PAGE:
Controlling the Invasive Parasite Saves Salmon, Lake Trout, and Other Species
WASHINGTON, D.C. — (RealEstateRama) — Consumers Energy is assisting the U.S. Fish and Wildlife Service on work taking place at Tippy Dam this week to protect salmon, lake trout and other fish species in the Great Lakes.
U.S. Fish and Wildlife Service personnel are applying lampricides to the Manistee River at Tippy Dam to control sea lamprey larvae from the hydro facility downstream to Lake Michigan, a distance of 29 miles.
“A key to successfully protecting the $7 billion sport and commercial fisheries of the Great Lakes from the invasive, fish-killing sea lamprey is to treat rivers on a 3- to 4-year rotation to effectively kill the parasite’s larvae before they transform and head out to the Great Lakes to feed,” said Jenna Tews, a U.S. Fish and Wildlife Service biologist in the Sea Lamprey Control Program, based in Ludington, Mich. “We’re very appreciative of the assistance we receive from Consumers Energy in our treatment efforts on the Manistee River, which if left untreated, would contribute an estimated 1.3 million sea lamprey to wreak havoc on fish species vital to Michigan’s economy and recreational opportunities.”
Tippy Dam, owned and operated by Consumers Energy, serves as a barrier that prevents sea lamprey from spawning in miles of river upstream and offers an ideal lampricide application location.
Consumers Energy personnel coordinate with U.S. Fish and Wildlife Service biologists to determine when river conditions are optimal for treating the river. Their operators can then provide steady downstream discharge from the run-of-river dam required for the treatment.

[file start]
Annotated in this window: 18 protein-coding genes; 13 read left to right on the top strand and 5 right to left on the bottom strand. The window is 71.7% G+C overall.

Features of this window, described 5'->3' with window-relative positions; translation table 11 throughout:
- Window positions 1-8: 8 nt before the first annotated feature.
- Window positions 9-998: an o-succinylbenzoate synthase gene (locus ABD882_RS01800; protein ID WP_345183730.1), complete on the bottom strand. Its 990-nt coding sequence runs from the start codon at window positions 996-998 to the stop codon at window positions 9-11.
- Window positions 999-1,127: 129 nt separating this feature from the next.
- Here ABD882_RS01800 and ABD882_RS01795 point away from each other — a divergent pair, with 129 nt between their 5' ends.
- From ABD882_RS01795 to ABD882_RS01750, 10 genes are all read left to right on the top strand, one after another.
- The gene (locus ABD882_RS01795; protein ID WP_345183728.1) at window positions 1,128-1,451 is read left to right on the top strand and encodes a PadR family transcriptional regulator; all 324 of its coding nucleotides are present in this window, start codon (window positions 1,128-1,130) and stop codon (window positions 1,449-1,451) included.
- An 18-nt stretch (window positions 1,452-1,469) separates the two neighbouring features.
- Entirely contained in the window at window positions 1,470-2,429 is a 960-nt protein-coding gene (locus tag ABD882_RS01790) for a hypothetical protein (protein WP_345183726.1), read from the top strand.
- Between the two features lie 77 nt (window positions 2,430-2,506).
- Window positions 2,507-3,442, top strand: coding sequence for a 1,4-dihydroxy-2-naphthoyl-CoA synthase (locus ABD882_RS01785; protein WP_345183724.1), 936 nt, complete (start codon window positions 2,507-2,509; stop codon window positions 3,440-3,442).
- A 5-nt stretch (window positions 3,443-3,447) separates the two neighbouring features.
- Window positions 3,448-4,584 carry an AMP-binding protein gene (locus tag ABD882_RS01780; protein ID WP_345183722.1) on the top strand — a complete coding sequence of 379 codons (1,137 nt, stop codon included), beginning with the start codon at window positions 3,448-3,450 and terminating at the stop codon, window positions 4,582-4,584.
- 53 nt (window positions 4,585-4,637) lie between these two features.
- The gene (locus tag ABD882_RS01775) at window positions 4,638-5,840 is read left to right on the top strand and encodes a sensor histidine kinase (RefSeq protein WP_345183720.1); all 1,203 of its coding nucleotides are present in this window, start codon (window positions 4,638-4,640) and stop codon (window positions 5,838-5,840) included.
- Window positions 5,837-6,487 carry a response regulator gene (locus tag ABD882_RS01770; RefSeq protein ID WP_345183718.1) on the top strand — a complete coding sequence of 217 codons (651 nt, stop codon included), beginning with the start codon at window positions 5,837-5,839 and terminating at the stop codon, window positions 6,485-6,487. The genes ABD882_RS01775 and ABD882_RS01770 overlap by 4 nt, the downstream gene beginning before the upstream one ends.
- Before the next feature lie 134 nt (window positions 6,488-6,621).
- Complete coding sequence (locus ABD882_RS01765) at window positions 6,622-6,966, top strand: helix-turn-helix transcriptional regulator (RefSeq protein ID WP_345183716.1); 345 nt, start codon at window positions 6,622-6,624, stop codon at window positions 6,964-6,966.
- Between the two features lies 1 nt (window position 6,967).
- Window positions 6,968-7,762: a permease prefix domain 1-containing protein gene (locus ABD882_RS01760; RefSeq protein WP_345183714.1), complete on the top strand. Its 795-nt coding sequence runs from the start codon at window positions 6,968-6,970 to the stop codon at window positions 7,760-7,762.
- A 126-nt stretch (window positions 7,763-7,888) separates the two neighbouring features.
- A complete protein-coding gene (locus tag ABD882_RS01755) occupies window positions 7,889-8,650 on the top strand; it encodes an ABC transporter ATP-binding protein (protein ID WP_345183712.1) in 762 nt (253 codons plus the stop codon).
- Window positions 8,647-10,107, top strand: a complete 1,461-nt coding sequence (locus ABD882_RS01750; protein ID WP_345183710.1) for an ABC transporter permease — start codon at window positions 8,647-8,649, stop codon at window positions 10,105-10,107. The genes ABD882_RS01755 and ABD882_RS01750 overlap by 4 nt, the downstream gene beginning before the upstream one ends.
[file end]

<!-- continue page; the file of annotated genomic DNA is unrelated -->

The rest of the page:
Agency personnel will be on site at the dam for about a week, first staging and preparing equipment, performing water tests, applying lampricides and, following river treatment, for equipment tear-down and cleanup. The actual lampricide application from Tippy Dam takes place on one day for a 15-hour period.
“Throughout our company, we are committed to leaving the areas we work, live and play better than we found them,” said William Schoenlein, Consumers Energy’s manager of hydro and renewable generation. “We enthusiastically welcome working with the resource experts at the U.S. Fish and Wildlife Service to protect important fish species that live in the Great Lakes as that enhances the environment and the quality of life for many who call the Great Lakes State home.”
Consumers Energy, Michigan’s largest utility, is the principal subsidiary of CMS Energy (NYSE: CMS), providing natural gas and electricity to 6.7 million of the state’s 10 million residents in all 68 Lower Peninsula counties.
Media Contacts, Consumers Energy: Terry DeDoes, 517-374-2159, or Roger Morgenstern, 616-530-4364
Media Contact, U.S. Fish and Wildlife Service: Scott Grunder, 231-843-7302
For more information about Consumers Energy, go to www.ConsumersEnergy.com.